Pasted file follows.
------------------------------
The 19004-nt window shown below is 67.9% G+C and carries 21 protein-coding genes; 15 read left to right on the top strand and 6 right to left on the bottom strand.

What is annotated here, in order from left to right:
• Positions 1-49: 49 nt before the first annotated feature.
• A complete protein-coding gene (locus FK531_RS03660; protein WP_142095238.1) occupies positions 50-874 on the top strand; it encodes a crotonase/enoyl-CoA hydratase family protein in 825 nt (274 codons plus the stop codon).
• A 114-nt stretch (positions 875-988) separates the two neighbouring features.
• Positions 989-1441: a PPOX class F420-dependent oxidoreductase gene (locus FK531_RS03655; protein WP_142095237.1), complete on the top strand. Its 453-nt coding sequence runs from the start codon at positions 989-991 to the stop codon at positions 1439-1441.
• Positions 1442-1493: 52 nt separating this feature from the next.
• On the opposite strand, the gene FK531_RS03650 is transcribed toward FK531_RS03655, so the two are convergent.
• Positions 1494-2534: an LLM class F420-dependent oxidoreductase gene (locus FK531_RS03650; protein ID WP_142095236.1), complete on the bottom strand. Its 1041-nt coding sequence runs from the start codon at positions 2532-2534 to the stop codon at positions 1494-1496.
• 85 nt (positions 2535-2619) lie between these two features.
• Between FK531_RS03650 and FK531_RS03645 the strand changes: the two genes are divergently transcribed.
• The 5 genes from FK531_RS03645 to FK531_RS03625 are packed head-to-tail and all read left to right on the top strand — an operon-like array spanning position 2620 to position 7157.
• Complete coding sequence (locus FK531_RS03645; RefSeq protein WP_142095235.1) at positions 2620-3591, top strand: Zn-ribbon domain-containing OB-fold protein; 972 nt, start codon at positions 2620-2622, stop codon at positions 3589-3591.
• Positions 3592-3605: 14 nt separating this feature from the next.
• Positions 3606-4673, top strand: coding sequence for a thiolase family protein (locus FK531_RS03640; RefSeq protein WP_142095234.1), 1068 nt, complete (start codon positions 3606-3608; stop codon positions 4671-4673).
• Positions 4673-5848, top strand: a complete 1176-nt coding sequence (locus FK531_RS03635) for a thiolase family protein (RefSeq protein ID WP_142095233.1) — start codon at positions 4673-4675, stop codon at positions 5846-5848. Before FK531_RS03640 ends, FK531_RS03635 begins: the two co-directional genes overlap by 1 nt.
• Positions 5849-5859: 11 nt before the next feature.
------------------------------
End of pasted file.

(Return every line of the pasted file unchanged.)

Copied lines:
The 19004-nt window shown below is 67.9% G+C and carries 21 protein-coding genes; 15 read left to right on the top strand and 6 right to left on the bottom strand.

What is annotated here, in order from left to right:
• Positions 1-49: 49 nt before the first annotated feature.
• A complete protein-coding gene (locus FK531_RS03660; protein WP_142095238.1) occupies positions 50-874 on the top strand; it encodes a crotonase/enoyl-CoA hydratase family protein in 825 nt (274 codons plus the stop codon).
• A 114-nt stretch (positions 875-988) separates the two neighbouring features.
• Positions 989-1441: a PPOX class F420-dependent oxidoreductase gene (locus FK531_RS03655; protein WP_142095237.1), complete on the top strand. Its 453-nt coding sequence runs from the start codon at positions 989-991 to the stop codon at positions 1439-1441.
• Positions 1442-1493: 52 nt separating this feature from the next.
• On the opposite strand, the gene FK531_RS03650 is transcribed toward FK531_RS03655, so the two are convergent.
• Positions 1494-2534: an LLM class F420-dependent oxidoreductase gene (locus FK531_RS03650; protein ID WP_142095236.1), complete on the bottom strand. Its 1041-nt coding sequence runs from the start codon at positions 2532-2534 to the stop codon at positions 1494-1496.
• 85 nt (positions 2535-2619) lie between these two features.
• Between FK531_RS03650 and FK531_RS03645 the strand changes: the two genes are divergently transcribed.
• The 5 genes from FK531_RS03645 to FK531_RS03625 are packed head-to-tail and all read left to right on the top strand — an operon-like array spanning position 2620 to position 7157.
• Complete coding sequence (locus FK531_RS03645; RefSeq protein WP_142095235.1) at positions 2620-3591, top strand: Zn-ribbon domain-containing OB-fold protein; 972 nt, start codon at positions 2620-2622, stop codon at positions 3589-3591.
• Positions 3592-3605: 14 nt separating this feature from the next.
• Positions 3606-4673, top strand: coding sequence for a thiolase family protein (locus FK531_RS03640; RefSeq protein WP_142095234.1), 1068 nt, complete (start codon positions 3606-3608; stop codon positions 4671-4673).
• Positions 4673-5848, top strand: a complete 1176-nt coding sequence (locus FK531_RS03635) for a thiolase family protein (RefSeq protein ID WP_142095233.1) — start codon at positions 4673-4675, stop codon at positions 5846-5848. Before FK531_RS03640 ends, FK531_RS03635 begins: the two co-directional genes overlap by 1 nt.
• Positions 5849-5859: 11 nt before the next feature.